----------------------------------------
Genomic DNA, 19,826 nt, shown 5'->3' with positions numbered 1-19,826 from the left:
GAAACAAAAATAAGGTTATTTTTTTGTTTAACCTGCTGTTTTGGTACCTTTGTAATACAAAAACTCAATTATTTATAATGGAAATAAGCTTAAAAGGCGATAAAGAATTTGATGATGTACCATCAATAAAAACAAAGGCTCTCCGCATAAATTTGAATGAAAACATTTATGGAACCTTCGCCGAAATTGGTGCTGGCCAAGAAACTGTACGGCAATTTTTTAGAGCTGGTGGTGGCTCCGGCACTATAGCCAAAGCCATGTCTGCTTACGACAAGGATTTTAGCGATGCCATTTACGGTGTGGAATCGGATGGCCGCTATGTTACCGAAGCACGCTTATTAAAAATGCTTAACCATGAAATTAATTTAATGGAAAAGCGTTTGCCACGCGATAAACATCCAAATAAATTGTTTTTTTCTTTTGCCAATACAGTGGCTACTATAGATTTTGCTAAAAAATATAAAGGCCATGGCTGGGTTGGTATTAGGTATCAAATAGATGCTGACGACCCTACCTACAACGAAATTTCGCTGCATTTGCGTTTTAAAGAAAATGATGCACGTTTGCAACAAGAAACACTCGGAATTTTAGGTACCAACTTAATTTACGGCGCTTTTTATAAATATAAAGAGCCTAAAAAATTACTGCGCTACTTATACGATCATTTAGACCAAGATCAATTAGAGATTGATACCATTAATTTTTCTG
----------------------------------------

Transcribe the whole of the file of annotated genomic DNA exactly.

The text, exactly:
Genomic DNA, 19,826 nt, shown 5'->3' with positions numbered 1-19,826 from the left:
GAAACAAAAATAAGGTTATTTTTTTGTTTAACCTGCTGTTTTGGTACCTTTGTAATACAAAAACTCAATTATTTATAATGGAAATAAGCTTAAAAGGCGATAAAGAATTTGATGATGTACCATCAATAAAAACAAAGGCTCTCCGCATAAATTTGAATGAAAACATTTATGGAACCTTCGCCGAAATTGGTGCTGGCCAAGAAACTGTACGGCAATTTTTTAGAGCTGGTGGTGGCTCCGGCACTATAGCCAAAGCCATGTCTGCTTACGACAAGGATTTTAGCGATGCCATTTACGGTGTGGAATCGGATGGCCGCTATGTTACCGAAGCACGCTTATTAAAAATGCTTAACCATGAAATTAATTTAATGGAAAAGCGTTTGCCACGCGATAAACATCCAAATAAATTGTTTTTTTCTTTTGCCAATACAGTGGCTACTATAGATTTTGCTAAAAAATATAAAGGCCATGGCTGGGTTGGTATTAGGTATCAAATAGATGCTGACGACCCTACCTACAACGAAATTTCGCTGCATTTGCGTTTTAAAGAAAATGATGCACGTTTGCAACAAGAAACACTCGGAATTTTAGGTACCAACTTAATTTACGGCGCTTTTTATAAATATAAAGAGCCTAAAAAATTACTGCGCTACTTATACGATCATTTAGACCAAGATCAATTAGAGATTGATACCATTAATTTTTCTG